Timothy O’Donnell, 33, pleaded guilty earlier this year to a federal charge of interfering with law enforcement during the commission of civil disorder tied to a 2020 riot in Chicago. US Department of Justice photo.
Joker is going to stay inside a Chicago prison for a little bit longer.
Timothy O’Donnell, 33, the Illinois man who donned the fictional archvillain’s mask while helping to torch a Chicago Police Department vehicle during a May 30, 2020, anti-cop riot in the Loop, received a 34-month sentence from US District Judge Andrea R. Wood on Wednesday, June 22.
“The defendant’s crime was extremely serious,” Assistant US Attorney James P. Durkin wrote in a sentencing memorandum urging the judge to put O’Donnell behind bars for up to 57 months. “He added to the chaos of an already chaotic night for no reason other than to live out his own fantasies.”
But O’Donnell’s criminal defense attorney, Michael Irving Leonard, told Coffee or Die Magazine the publicity generated by the Joker mask overshadowed the reality of his client’s hardscrabble adult life as a man who suffers from mental illness and has battled addiction and bouts of homelessness and is also the son of a longtime Illinois State Police forensics officer in Kankakee.
“He’s not anti-cop at all,” Leonard said. “He’s lived a hard life on the road, and he’s had bad run-ins with police officers, but he’s also had really good experiences with law enforcement. He’ll tell you about all the times when the only people who would help him were cops.”
The FBI case against O’Donnell began hours after the 2020 riot, which started as a protest highlighting the police murder of George Floyd in Minnesota but soon degenerated into looting, arson, and violence.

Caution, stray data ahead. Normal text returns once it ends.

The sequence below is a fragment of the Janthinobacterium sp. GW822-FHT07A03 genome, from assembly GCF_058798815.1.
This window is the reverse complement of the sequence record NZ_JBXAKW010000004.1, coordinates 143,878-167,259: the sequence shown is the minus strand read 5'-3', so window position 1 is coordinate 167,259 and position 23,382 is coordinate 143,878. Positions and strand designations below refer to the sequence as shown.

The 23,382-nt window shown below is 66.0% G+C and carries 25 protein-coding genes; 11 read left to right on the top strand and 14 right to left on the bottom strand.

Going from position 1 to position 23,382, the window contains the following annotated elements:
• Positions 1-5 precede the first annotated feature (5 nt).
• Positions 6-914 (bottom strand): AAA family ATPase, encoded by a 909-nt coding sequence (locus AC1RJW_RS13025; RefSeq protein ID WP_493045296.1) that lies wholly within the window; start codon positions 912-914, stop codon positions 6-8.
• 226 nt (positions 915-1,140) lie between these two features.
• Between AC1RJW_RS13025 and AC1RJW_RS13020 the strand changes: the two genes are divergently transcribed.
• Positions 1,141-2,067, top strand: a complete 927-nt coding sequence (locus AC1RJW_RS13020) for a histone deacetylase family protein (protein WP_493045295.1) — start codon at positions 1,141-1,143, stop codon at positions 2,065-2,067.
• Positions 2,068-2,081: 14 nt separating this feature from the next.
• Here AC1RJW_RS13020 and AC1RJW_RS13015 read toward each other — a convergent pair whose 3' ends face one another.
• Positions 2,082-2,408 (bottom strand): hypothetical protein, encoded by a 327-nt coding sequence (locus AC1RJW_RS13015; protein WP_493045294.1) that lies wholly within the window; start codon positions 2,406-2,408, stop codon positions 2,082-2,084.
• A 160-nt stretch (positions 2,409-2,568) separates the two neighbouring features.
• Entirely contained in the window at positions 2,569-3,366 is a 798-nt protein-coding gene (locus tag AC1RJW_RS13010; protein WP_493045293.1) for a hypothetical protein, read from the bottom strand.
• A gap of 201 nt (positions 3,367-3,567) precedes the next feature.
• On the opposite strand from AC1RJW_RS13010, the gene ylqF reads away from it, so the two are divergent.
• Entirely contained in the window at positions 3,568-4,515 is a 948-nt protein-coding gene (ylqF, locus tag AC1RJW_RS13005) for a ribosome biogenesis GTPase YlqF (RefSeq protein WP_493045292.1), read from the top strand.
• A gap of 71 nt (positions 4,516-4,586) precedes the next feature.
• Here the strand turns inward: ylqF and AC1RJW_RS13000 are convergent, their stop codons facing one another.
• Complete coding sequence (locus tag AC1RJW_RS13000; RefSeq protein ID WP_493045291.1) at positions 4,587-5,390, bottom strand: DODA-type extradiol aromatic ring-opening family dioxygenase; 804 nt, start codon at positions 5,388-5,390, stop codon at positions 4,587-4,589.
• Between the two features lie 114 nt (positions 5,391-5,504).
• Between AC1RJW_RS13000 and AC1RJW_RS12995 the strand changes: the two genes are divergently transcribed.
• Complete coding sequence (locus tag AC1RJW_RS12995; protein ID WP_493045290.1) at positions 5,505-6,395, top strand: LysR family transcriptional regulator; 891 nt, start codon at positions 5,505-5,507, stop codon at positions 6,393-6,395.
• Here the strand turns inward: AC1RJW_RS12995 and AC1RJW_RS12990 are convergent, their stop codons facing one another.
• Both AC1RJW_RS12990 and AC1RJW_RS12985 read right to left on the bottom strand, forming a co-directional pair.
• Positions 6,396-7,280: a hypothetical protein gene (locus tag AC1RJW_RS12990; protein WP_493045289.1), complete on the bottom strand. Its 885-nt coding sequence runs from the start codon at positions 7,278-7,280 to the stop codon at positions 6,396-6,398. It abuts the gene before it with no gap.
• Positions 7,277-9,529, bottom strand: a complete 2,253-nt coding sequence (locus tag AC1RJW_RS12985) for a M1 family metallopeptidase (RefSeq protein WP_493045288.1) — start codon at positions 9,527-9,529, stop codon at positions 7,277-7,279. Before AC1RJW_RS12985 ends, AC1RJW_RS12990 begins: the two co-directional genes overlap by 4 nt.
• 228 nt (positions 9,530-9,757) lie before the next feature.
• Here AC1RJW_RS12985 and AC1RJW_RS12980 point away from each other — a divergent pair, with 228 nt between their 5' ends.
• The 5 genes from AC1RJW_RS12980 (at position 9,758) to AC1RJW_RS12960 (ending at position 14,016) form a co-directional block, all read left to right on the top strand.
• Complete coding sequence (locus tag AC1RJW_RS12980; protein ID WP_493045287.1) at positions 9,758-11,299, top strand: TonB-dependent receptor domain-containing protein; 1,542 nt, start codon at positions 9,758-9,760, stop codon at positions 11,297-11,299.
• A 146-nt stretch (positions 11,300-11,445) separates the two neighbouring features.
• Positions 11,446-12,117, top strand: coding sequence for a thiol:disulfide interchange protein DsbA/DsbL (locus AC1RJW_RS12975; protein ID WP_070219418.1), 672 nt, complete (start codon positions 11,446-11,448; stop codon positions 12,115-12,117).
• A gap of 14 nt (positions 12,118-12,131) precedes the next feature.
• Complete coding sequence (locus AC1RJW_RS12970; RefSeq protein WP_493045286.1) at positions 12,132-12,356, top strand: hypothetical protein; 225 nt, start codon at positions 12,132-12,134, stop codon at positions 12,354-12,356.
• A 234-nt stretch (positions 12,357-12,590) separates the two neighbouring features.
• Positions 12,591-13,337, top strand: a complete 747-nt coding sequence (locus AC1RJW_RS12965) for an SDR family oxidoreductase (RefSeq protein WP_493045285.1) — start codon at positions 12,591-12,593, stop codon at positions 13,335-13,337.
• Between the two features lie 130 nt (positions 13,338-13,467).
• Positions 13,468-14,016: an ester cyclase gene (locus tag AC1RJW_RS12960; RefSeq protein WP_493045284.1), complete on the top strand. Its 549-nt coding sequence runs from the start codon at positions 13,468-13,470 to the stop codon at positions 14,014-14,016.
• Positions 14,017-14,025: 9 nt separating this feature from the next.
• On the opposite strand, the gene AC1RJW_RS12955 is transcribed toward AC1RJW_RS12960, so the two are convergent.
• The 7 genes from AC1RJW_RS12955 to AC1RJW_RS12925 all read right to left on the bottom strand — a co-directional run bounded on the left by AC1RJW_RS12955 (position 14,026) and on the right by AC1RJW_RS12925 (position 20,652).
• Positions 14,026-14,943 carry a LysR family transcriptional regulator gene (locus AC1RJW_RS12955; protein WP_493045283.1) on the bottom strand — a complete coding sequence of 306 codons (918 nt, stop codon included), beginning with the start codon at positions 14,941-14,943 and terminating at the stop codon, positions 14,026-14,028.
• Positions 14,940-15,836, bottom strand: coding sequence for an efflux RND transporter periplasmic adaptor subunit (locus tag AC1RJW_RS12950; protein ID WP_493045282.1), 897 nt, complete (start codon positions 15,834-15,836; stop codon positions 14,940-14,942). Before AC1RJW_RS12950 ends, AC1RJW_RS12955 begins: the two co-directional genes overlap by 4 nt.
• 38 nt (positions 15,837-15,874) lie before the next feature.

Over the span of the first 24 hours, detectives were called to 18 murders. Over the span of the three-day weekend, officers counted 85 people who were shot — 24 of them with fatal wounds.
A witness video provided to law enforcement captured O’Donnell in a Joker mask approaching a Chicago Police patrol vehicle parked in the middle of North State Street on May 30, 2020. The footage appeared to show O’Donnell stuffing a lit rag wick into fuel filler that led to the gas tank.
Although other demonstrators mobbed the patrol vehicle, and one unidentified man doused the inside of the SUV with accelerant and ignited it, O’Donnell was easy to spot, and it wasn’t just because of his Joker mask.
The footage also revealed a tattoo reading “PRETTY” inked across his neck, and that mirrored a Chicago Police Department photo of the man amid the mayhem.
Armed with a search warrant, on June 2, 2020, law enforcement raided O’Donnell’s apartment in the 700 block of 19th Place, about 4 miles south of where the police vehicle was incinerated.
They turned up the Joker mask in his bedroom. During his interrogation, O’Donnell admitted he wore it during the disorder. It was a birthday present he’d stuffed in his backpack.
He said he never intended to attend the riot but joined the mob on his way home from an appointment after the civil disorder forced authorities to halt public transportation.
He was arrested and booked into the federal Metropolitan Correctional Center in Chicago, where he remains. Because of the COVID-19 pandemic, near lockdown conditions have guided his incarceration, with weeks at a time often spent in isolation.